If you enjoy reading about this sort of thing you’ll find plenty more of it at VidCon 2014, where you can hear from the leaders in online video. If you really enjoy reading about this sort of thing, consider registering for an Industry Pass, which allows you access to Industry Track content. The Video Ink has a list of the Industry Track content and speakers announced thus far.

Following Footsteps vs. Blazing the Trail

We all have our heroes, the people we want to be like, and whose lives we want to emulate. We are entitled to our obsession, our heroes (mine at least) were pretty badass. I want to be like them, I want to change the world like them, and when we get down to looking, we take inspiration from how they achieved what they achieved. 

This is fine, but I have witnessed (and experienced) an odd affect of this kind of interest. We tend to value the kinds of things our heroes did over the kinds of thing we are currently doing. I suppose this is normal, but it is not intelligent.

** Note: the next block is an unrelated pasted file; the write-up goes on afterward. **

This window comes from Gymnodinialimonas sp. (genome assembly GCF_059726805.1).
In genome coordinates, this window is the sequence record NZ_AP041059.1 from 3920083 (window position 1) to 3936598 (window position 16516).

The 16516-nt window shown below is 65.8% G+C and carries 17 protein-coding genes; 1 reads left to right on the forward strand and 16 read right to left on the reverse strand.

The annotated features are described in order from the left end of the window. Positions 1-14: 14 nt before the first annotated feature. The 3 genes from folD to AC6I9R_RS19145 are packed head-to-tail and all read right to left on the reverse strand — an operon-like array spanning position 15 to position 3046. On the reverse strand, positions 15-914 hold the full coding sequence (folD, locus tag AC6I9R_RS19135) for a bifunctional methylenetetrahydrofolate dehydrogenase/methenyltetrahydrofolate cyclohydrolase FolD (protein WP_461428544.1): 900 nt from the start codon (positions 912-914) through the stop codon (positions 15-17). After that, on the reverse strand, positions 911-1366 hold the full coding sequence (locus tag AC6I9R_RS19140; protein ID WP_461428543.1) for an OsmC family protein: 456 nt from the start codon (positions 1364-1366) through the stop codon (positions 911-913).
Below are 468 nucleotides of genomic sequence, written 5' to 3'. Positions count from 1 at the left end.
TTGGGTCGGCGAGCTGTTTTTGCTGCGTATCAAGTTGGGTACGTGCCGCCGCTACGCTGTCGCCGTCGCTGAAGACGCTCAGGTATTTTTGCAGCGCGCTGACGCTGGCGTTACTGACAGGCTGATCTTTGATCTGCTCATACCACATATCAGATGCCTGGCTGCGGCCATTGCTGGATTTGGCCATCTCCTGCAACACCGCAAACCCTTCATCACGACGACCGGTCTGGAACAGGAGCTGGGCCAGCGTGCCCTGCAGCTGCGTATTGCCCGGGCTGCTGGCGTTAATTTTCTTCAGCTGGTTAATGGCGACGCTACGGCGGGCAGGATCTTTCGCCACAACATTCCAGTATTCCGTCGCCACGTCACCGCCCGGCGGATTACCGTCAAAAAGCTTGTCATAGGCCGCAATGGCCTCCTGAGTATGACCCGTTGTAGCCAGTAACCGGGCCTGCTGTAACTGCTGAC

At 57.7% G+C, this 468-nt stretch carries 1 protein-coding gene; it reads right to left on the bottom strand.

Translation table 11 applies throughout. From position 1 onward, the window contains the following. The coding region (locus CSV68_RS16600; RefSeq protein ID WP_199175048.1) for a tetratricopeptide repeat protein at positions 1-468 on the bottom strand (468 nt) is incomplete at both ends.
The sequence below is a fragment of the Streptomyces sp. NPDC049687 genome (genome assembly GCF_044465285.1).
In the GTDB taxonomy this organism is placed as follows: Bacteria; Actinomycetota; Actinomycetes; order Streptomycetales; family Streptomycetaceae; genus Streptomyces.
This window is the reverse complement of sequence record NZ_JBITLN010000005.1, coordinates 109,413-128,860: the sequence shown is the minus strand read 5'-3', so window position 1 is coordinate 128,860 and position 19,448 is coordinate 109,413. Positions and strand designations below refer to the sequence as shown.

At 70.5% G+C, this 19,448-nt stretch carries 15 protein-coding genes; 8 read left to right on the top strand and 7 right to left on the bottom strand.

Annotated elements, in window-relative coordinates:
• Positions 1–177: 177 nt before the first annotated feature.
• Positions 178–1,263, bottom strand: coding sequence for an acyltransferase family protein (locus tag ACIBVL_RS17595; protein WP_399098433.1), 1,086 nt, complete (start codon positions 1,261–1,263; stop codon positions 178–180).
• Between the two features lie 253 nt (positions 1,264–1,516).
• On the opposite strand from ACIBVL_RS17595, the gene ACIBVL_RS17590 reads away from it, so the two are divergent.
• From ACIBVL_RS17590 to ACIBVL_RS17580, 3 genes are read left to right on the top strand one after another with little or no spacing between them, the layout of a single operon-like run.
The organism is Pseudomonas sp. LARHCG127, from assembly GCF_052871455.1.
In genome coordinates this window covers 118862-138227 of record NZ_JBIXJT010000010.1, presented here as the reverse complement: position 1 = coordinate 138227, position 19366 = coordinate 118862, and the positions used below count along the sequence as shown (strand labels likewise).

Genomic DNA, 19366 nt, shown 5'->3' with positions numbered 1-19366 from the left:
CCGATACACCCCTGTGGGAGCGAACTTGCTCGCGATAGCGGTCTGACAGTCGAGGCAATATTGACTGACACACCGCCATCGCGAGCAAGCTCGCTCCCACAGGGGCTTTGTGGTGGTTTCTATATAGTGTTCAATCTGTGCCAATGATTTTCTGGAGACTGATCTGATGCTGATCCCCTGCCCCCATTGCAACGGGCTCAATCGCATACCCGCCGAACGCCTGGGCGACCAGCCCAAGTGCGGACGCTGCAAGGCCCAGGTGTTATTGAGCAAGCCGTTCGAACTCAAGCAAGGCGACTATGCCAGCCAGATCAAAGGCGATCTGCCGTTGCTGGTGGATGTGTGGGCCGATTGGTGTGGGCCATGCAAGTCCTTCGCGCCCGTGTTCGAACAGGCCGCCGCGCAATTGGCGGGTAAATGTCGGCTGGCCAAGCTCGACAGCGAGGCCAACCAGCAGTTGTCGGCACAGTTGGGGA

The classic tale is someone giving up creative control, income, audience interaction, and time in order to move from online video to TV. The result is often a depressing mash-up of a failed TV show and an abandoned online audience.

And yet, we still do it, chasing after old models instead of inventing new ones. Why? Well:

  1. You don’t have to constantly invent new stuff, which can be stressful and tiring.
  2. It’s easy to explain to friends and family what you do and feel like your job is legitimate.
  3. It’s closer to the definition of “success” that we’ve all subconsciously built inside ourselves.